Graspop 2008 Day 2

Today was more of a festival day. The sleep overnight wasn’t too bed all things considering – like the number of us in a tent and the lack of mattresses or padding of any sort. The earth underneath kind of fit round the way I sleep so it wasn’t as bad as it could have been. Plus I was tired!

As ever, Hans was on a mission to see as many bands as he could in one day. We headed over to the ground and caught Throwdown (a.k.a Pantera with different band members. And songs. But much the same sound) who were really entertaining. Apparently in the US they’ll play to small club crowds of a hundred or so. What a waste. Great fun, and incredible to watch a lead singer actually crawl onto the audience and do half a song kneeling down as they supported his weight. Also the start of the “biggest mosh pit of the day” competition.

Sabaton I won’t bore you with. Because they bored me. Nothing special, nothing new, nothing memorable.

Back in Marquee 2, Bleeding Through rocked almost as much as Throwdown, including an impressive clamber up one of the support columns by the guitarist who managed a solo up there. This time they went for a circle pit around the sound desk which turned into some kind of mosh doughnut. Weird, but impressive from another “small” band.

I wasn’t too fussed by many of the afternoon bands, and wanted more beer so I headed back to the tent where the rest of the gang were already chilling out. Marina had scrawled “FREE HUGS” on Dave’s back and he was having… limited success. From a large group of scary men who all hugged him, one guy who seriously looked like he’d rearrange Dave’s features if he got within 6 feet and a woman who told him in no uncertain terms “Do not come near me”.

While we were messing about, enjoying the sun and the beer and the people, I spotted my second Lawnmower Deth t-shirt of the festival. This one turned out to belong to a German girl called Melanie who we got talking to and sharing beer with. Time ticked on and it was time for more bands. Hans had already zoomed off and we walked back to the festival area to try and locate him.

By this stage I was rather merry having gone through a handful of cans of cheap Belgian lager, and most of a bottle of Jagermeister and a lot of Red Bull. We got to the arena just as Cavalera Conspiracy hit the stage and nothing was stopping me. The pit was it…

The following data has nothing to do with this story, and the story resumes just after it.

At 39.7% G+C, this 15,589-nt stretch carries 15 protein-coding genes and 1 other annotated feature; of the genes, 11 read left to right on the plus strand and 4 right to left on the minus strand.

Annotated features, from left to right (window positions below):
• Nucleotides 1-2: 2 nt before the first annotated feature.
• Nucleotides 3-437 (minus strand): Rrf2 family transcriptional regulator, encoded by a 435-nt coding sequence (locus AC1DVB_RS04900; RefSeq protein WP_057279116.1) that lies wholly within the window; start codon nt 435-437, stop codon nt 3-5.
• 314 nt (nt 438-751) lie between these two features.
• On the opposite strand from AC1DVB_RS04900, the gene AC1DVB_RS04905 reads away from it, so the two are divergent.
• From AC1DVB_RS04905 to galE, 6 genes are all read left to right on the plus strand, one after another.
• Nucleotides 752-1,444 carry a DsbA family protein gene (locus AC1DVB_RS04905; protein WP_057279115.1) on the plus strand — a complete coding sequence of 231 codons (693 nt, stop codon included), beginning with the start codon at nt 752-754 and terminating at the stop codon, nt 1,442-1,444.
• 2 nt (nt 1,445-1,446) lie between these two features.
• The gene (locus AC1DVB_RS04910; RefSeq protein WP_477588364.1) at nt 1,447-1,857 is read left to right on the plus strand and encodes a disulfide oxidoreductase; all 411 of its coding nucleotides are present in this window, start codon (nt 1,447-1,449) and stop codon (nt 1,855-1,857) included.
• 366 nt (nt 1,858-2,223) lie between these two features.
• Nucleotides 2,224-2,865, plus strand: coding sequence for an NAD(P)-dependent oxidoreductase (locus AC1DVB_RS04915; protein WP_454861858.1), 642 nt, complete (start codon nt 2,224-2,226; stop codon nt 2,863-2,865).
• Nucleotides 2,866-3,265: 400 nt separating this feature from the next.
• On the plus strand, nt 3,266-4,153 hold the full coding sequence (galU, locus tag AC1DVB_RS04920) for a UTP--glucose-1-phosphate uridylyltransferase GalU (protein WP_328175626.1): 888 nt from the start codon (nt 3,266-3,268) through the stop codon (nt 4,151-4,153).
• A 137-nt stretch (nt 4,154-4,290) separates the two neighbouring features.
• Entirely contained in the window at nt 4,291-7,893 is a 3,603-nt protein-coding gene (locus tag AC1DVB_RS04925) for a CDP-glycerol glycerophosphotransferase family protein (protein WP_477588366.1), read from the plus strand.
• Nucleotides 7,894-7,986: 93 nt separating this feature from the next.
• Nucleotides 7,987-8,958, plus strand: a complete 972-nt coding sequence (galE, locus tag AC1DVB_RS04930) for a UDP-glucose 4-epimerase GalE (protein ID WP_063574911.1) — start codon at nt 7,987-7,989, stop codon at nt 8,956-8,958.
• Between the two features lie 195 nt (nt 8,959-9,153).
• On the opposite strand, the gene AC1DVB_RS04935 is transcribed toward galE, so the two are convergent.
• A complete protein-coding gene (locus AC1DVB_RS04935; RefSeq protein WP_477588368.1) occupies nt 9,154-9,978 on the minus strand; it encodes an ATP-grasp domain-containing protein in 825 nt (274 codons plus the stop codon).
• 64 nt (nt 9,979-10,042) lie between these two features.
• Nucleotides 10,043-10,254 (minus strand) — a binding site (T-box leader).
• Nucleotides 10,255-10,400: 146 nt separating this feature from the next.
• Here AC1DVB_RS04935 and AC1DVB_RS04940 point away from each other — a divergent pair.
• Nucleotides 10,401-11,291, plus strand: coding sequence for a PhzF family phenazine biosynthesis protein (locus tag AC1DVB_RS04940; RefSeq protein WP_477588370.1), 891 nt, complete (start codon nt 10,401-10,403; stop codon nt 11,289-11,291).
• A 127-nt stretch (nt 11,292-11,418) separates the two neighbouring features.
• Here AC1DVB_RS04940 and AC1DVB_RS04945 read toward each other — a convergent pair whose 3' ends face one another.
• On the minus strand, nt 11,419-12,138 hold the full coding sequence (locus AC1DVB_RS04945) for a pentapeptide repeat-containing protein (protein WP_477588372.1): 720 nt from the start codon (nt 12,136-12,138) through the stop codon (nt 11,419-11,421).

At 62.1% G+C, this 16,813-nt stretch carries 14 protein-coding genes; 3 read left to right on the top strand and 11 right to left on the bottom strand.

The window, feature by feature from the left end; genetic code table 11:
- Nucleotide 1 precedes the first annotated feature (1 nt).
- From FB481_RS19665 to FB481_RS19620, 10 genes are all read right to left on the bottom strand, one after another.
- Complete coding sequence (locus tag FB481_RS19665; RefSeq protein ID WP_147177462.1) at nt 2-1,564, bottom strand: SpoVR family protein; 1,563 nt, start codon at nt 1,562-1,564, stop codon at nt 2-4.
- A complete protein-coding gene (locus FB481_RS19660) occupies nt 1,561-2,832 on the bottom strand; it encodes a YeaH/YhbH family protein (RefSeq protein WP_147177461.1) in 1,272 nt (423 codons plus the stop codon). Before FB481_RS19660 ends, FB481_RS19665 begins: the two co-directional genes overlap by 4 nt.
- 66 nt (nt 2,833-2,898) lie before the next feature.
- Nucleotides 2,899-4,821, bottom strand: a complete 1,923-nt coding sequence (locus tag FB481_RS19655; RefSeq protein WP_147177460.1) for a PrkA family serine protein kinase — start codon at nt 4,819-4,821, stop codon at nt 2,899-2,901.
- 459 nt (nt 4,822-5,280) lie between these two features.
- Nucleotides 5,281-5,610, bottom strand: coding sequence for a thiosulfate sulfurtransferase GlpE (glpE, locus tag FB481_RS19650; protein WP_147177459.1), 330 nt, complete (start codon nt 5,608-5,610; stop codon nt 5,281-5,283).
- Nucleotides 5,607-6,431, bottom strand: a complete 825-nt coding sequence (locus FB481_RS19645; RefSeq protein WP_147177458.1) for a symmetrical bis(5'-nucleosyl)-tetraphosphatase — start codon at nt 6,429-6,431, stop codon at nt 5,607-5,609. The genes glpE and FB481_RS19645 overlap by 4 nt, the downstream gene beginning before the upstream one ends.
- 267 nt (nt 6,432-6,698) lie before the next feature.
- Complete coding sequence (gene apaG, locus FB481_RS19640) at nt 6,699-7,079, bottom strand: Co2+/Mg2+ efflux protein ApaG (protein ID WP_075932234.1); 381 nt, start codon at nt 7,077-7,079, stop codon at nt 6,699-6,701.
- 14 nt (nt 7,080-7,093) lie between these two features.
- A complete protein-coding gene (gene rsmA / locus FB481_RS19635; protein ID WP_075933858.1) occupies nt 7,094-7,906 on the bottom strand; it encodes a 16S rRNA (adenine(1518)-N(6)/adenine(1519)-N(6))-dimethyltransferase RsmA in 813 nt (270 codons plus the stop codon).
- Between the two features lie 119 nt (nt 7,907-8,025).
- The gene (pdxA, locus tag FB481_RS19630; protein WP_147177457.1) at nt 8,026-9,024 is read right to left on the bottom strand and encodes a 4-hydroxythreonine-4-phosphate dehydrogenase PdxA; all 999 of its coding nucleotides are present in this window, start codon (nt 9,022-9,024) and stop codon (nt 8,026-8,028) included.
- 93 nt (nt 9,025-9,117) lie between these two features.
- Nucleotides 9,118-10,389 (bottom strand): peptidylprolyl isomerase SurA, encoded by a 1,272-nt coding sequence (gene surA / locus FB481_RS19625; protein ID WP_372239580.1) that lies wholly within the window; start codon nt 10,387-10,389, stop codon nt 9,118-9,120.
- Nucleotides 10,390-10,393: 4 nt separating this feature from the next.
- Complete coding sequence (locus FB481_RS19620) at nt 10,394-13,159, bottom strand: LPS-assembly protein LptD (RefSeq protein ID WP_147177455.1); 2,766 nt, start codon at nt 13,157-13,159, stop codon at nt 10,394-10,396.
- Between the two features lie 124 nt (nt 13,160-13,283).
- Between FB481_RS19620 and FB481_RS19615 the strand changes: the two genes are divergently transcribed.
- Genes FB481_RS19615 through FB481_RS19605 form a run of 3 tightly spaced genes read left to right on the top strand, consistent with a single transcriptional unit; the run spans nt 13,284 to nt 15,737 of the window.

Frankly, I can’t recall many specific tracks from the set. I was too busy kicking lumps out of people. And having the same in return. Classic Sepultura, an oddball Nailbomb song and a few numbers off the current album. Absolutely superb. Despite being exhausted so easily the previous day I simply did not stop for the entire 90 minutes the band were on stage. Not once.

The best part was being recognisably the oldest person in the pit. So people listened to me. Oh yes. I was in charge. Bwahahahaha! People pushed back to make it bigger. Fallers were helped up, circles started, bodies flew overhead as the “no crowdsurfing rule” was roundly ignored, though the security staff didn’t mind one bit. I had a great surf to the front myself, but after the set finished was even better. I was knackered and fell backwards against a load of people… who picked me up and surfed me out of the crowd in the direction of the bar! Something new at every festival…

In the fun I’d misplaced Melanie which was a shame, but I caught up with the other guys at our usual place by the Belgacom tent. Sustenance was needed to after giving My Dying Bride a chance – about half of one of their over-long, slow numbers – we headed outside to the burger vans and scoffed away. Hans and I returned to see KISS while the rest made their way back to camp.

Now the last time I saw KISS was on the “we’re back in make-up” tour and they were headlining the last Donington Monsters of Rock Festival. I’d guess around 12 years ago? This time around they were promoting the 35th anniversary of the Alive album and proceeded to play all of the thing – possibly in order – for well over an hour. With very little stage theatrics and not a lot of songs that I or Hans knew.

Hand on heart, I was toying with walking off for an early night. I’m glad we didn’t as eventually they started playing some more recent material and pulled out all the stops on the fireworks and gizmos. The show got ten times better and they rekindled the memories I had of them from the last time.

As the lst fireworks dropped out of the sky and the guitar chords silenced, we made use of the extra exit and staggered back to the tent where the cold, hard earth awaited my bruised and battered (and aging) body.

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